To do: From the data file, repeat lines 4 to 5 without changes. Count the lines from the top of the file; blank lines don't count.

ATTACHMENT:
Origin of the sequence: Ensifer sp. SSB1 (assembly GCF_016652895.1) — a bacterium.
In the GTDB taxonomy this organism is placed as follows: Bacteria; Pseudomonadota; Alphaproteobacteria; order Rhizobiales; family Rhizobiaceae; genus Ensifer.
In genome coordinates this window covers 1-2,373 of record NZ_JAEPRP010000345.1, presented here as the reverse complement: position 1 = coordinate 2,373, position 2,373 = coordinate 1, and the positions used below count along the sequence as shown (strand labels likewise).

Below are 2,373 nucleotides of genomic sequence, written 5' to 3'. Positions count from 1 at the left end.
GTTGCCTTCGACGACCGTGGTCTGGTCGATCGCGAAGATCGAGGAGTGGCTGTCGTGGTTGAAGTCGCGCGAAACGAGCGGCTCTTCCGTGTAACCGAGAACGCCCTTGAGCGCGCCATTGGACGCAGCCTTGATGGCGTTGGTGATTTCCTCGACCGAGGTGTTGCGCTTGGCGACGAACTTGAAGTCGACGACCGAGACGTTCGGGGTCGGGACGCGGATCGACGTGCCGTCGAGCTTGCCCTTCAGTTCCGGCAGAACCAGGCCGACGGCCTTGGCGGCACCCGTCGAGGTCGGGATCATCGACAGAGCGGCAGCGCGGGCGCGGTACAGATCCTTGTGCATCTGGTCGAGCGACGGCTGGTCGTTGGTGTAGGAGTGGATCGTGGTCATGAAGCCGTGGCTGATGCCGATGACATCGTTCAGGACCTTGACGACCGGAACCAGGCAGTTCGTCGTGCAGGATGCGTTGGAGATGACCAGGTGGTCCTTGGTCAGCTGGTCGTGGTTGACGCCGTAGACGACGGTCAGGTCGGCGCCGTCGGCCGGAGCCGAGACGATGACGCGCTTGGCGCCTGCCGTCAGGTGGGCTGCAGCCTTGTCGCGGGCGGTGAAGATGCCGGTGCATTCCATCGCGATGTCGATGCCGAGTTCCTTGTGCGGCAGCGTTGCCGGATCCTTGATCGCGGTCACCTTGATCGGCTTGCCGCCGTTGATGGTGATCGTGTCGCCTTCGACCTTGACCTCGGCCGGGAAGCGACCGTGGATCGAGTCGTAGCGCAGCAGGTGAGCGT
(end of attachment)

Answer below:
Below are 2,373 nucleotides of genomic sequence, written 5' to 3'. Positions count from 1 at the left end.
GTTGCCTTCGACGACCGTGGTCTGGTCGATCGCGAAGATCGAGGAGTGGCTGTCGTGGTTGAAGTCGCGCGAAACGAGCGGCTCTTCCGTGTAACCGAGAACGCCCTTGAGCGCGCCATTGGACGCAGCCTTGATGGCGTTGGTGATTTCCTCGACCGAGGTGTTGCGCTTGGCGACGAACTTGAAGTCGACGACCGAGACGTTCGGGGTCGGGACGCGGATCGACGTGCCGTCGAGCTTGCCCTTCAGTTCCGGCAGAACCAGGCCGACGGCCTTGGCGGCACCCGTCGAGGTCGGGATCATCGACAGAGCGGCAGCGCGGGCGCGGTACAGATCCTTGTGCATCTGGTCGAGCGACGGCTGGTCGTTGGTGTAGGAGTGGATCGTGGTCATGAAGCCGTGGCTGATGCCGATGACATCGTTCAGGACCTTGACGACCGGAACCAGGCAGTTCGTCGTGCAGGATGCGTTGGAGATGACCAGGTGGTCCTTGGTCAGCTGGTCGTGGTTGACGCCGTAGACGACGGTCAGGTCGGCGCCGTCGGCCGGAGCCGAGACGATGACGCGCTTGGCGCCTGCCGTCAGGTGGGCTGCAGCCTTGTCGCGGGCGGTGAAGATGCCGGTGCATTCCATCGCGATGTCGATGCCGAGTTCCTTGTGCGGCAGCGTTGCCGGATCCTTGATCGCGGTCACCTTGATCGGCTTGCCGCCGTTGATGGTGATCGTGTCGCCTTCGACCTTGACCTCGGCCGGGAAGCGACCGTGGATCGAGTCGTAGCGCAGCAGGTGAGCGT